Meera: There's also a lot of pressure. Of like immigrant communities, especially like

Raju: Yeah

Meera: Black and Brown immigrant communities. To be .. 

Raju: To be respectable. 

Meera: To be respectable. Exactly. And it's like, there's so much pressure to do that and Squatting is like the opposite of that.

Raju: Exactly, exactly. So there were always gonna be these, these kinds of barriers. I think they were, we, in many ways, we did try to engage with those communities.

Meera: Mm-hmm. ,

Raju: you know, and in, in many ways, In some ways we did, but, but in terms of like, them becoming, being very much, us being a, a wider community to get together, I don't think, you know, I'm, I'm thinking about the story that Parastou mentioned about Spirit and, and his shop and, and people squatting there, and so there were these moments, there were these solidarities, they were happening. But on a bigger scale, I don't think they were as much as they should have been. And I think, you know, Parastou mentions also that when Mark Duggan was murdered by the police, I think there was a lack of solidarity coming from, from the, the , white queer anarchist community. 

Meera: So it's like with the riots? Really?

Raju: Yeah. Yeah.

Meera: Mm-hmm. . 

Raju: So I think, you know, I'm not saying that that didn't happen, that, you know, I can't speak, I can't generalise. There probably were people and, but there were also people who weren't. So I think that was quite disappointing for some of us, you know?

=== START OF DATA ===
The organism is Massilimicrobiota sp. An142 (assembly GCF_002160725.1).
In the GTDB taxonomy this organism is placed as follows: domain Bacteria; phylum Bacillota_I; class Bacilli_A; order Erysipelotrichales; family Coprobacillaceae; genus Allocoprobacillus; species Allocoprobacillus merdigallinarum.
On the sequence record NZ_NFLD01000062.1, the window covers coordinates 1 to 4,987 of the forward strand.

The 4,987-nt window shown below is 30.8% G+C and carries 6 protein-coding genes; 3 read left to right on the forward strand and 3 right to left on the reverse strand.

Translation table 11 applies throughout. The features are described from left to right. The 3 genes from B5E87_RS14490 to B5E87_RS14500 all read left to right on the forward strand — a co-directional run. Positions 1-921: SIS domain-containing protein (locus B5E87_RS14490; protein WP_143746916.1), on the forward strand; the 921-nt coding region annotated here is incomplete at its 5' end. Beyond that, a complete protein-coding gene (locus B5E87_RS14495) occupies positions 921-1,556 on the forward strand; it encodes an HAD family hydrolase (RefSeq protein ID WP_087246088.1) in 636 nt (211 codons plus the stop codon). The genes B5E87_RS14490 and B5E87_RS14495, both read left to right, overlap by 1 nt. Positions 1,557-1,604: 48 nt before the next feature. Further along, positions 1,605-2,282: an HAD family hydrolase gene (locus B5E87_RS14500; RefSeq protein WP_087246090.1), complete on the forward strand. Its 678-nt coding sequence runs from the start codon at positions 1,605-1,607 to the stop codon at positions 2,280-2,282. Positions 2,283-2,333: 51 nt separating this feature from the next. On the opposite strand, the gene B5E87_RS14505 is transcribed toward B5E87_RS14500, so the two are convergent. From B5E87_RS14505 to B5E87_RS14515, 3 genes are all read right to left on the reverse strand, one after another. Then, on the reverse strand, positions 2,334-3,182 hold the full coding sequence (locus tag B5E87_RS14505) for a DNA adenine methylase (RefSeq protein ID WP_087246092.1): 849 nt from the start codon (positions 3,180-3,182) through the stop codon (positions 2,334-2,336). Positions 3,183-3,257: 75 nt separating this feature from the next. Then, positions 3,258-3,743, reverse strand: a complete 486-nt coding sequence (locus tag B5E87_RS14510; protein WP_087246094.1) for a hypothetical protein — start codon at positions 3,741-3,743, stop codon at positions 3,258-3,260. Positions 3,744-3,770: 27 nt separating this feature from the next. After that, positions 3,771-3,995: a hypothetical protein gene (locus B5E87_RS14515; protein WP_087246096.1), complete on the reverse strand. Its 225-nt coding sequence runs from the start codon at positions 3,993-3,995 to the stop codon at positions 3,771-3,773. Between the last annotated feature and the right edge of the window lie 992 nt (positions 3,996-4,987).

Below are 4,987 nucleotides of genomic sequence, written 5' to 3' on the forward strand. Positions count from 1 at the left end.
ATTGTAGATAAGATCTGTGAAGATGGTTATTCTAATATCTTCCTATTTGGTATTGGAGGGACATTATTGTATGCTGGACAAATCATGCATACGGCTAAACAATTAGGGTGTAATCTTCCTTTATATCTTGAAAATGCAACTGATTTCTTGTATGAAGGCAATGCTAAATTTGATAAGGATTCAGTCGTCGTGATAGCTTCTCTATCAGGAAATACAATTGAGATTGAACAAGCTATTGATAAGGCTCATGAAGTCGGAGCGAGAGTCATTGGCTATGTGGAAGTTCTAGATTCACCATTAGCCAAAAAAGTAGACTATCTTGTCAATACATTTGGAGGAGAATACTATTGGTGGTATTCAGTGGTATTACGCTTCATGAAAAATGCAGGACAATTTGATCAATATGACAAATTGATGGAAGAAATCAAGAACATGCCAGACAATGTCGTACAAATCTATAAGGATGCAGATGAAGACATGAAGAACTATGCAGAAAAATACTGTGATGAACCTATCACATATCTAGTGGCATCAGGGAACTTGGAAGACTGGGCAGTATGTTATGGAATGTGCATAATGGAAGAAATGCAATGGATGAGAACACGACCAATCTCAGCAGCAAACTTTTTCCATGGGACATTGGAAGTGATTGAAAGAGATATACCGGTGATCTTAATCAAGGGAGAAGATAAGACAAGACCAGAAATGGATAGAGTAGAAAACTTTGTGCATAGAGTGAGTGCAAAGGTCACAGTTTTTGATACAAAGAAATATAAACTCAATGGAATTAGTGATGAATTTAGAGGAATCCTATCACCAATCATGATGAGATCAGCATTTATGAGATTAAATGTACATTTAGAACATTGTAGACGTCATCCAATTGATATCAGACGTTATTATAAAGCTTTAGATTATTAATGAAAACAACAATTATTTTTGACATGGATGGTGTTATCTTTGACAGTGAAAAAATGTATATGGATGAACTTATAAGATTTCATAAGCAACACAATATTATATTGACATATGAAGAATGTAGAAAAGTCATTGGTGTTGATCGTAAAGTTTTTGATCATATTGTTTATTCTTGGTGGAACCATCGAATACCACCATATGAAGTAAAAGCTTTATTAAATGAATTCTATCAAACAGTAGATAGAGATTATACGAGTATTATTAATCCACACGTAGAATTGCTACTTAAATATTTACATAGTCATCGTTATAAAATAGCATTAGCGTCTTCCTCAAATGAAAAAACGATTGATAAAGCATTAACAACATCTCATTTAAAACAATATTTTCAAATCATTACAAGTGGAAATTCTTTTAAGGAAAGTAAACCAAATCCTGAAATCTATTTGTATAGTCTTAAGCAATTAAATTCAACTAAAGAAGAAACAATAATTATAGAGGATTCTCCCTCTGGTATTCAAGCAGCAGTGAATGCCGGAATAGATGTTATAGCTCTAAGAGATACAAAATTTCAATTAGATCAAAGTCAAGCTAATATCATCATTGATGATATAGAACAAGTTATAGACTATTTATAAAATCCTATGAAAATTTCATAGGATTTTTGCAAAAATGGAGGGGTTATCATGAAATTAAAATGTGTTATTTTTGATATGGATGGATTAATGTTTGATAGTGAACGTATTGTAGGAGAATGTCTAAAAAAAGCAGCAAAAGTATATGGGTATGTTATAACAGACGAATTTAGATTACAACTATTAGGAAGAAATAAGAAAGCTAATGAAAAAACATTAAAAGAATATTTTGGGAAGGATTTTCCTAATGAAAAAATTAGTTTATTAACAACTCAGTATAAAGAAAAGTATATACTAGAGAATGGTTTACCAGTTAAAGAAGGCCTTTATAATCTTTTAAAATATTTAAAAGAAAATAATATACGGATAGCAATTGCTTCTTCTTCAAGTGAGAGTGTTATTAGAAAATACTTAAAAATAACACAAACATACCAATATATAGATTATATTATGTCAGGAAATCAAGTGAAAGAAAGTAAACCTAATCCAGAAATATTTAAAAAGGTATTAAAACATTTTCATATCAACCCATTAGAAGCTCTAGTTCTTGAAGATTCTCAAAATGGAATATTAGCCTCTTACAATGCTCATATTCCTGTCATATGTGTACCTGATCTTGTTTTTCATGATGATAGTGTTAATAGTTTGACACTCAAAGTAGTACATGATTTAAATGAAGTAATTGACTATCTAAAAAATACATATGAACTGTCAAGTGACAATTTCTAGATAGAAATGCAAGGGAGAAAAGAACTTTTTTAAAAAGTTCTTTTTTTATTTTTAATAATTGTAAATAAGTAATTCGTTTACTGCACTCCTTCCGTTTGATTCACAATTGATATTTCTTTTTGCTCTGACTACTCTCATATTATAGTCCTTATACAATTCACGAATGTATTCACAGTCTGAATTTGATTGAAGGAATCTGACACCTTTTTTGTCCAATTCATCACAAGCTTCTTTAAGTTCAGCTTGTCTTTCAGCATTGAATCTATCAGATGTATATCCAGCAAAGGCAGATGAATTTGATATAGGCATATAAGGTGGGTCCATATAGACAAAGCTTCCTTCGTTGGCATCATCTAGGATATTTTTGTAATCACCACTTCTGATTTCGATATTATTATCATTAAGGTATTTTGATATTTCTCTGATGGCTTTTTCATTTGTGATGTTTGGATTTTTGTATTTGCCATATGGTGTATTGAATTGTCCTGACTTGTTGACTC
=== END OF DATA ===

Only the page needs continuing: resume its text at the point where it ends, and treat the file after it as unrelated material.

Meera: So I think, and that exposes class, doesn't it? That squatting community...

Raju: it's class, but it's also that sense of like, oh, that's not, we're not part of. So then it really you, that means that you really separate yourself, you know, from the area, from the neighbourhoods, from what's happening, you know? And that's what I think is, and maybe because also, like I said, a lot of people were coming from Europe or whatever. Maybe they didn't feel this sense of like being from here, you know, so that maybe they didn't feel that connection that maybe we felt were like, we grew up here, we're born here, whatever.

Meera: Like we.. we're part of these communities . 

Raju: Yeah. We're part of these communities. So I think, yeah, and in some ways, and in terms of the kind of gentrification. I kind of think, well, yeah. I mean, the squatters didn't make it desirable for people to come and to move into the area. But what happens is in these poor areas, in these impoverished areas where housing is affordable, or people move in like squatters, like artists, you know immigrant communities. It becomes.. people move there because it's affordable, cuz it's easy to live there.

From what I know, it's kind of more the artist community, the creative community that creates this culture, but also the immigrant culture that exists there that people desire and then they move there, right. Because of that

Meera: mm-hmm. 

Raju: But then they also don't engage with that. Yeah. So, you know, there's, there's a lot of interesting history there.

But yeah, I, you know, I do think that the squatting community were definitely having this kind of anti gentrification and like trying to practise that on a day-to-day level. But I think there were also failures there.

Audio: *quick moving sound, perhaps the metro*